Hennessy exits out Penelope's hall door. Hammer enters 320 through the connecting door and puts his arms around Penelope whereupon there is a pounding at the door. Hammer ducks under Penelope's bed just as Hennessy enters 320 from the hall door and Penelope enters 318 through the connecting door.

In 318, Penelope opens the drawer of Mrs. Potter's dressing table and removes a necklace from a case. She slips the jewelry down the front of her dress, rises and exits out the hall door. A moment later, Hennessy enters 318 through the connecting door to find the room empty. He exits out the hall door just as Penelope enters 320 from the hall door. Penelope leans against her door and breathes a sigh of relief. She sits on the edge of her bed. Red's head emerges 
from the center of the mattress, startling Penelope.

Hammer shows Chico a map of his planned development, including the viaduct.

The next morning, Hammer and Chico sit down to have a talk. Hammer is about to auction off some swamp land and needs Chico’s help in driving up the prices. In order to help familiarize Chico with the layout, Hammer sits down with a blueprint. While the Door Routine was essentially visual, the humor in this scene is all verbal, ending with what may be the most famous question in film.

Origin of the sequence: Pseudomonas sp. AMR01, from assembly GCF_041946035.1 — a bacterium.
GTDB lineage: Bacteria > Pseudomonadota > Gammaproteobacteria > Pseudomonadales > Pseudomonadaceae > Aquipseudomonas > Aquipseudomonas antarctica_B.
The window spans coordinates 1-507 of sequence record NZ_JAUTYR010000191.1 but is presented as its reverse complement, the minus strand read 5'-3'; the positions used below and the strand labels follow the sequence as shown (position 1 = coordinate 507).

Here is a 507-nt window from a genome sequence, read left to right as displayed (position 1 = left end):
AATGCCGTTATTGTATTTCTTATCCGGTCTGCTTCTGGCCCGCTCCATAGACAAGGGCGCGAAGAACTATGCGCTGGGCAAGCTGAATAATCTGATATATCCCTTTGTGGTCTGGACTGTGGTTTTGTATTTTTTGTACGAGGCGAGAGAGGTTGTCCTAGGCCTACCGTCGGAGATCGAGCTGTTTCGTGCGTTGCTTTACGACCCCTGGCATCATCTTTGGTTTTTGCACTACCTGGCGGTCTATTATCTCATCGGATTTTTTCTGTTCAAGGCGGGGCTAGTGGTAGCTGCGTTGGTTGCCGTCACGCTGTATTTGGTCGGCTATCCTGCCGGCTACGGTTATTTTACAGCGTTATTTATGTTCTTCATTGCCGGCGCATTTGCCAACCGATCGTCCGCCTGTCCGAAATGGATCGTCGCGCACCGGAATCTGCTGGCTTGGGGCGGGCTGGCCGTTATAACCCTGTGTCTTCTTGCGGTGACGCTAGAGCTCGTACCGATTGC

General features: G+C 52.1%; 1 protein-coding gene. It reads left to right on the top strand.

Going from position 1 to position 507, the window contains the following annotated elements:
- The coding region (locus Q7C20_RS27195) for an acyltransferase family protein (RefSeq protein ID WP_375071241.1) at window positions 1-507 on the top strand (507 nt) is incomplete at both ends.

HAMMER Now, right over here, this is the residential section.

CHICO Oh, people live there, eh?

HAMMER No, that's the stockyard. Now, all along here, this is the riverfront. And all along the river, all along the river, those are all levees.

CHICO That's the Jewish neighborhood?

HAMMER (pause) Well, we'll Passover that. You're a peach, boy. Now, here is a little peninsula, and, eh, here is a viaduct leading over to the mainland.

CHICO Why a duck?

There’s more to the exchange, but you get the idea.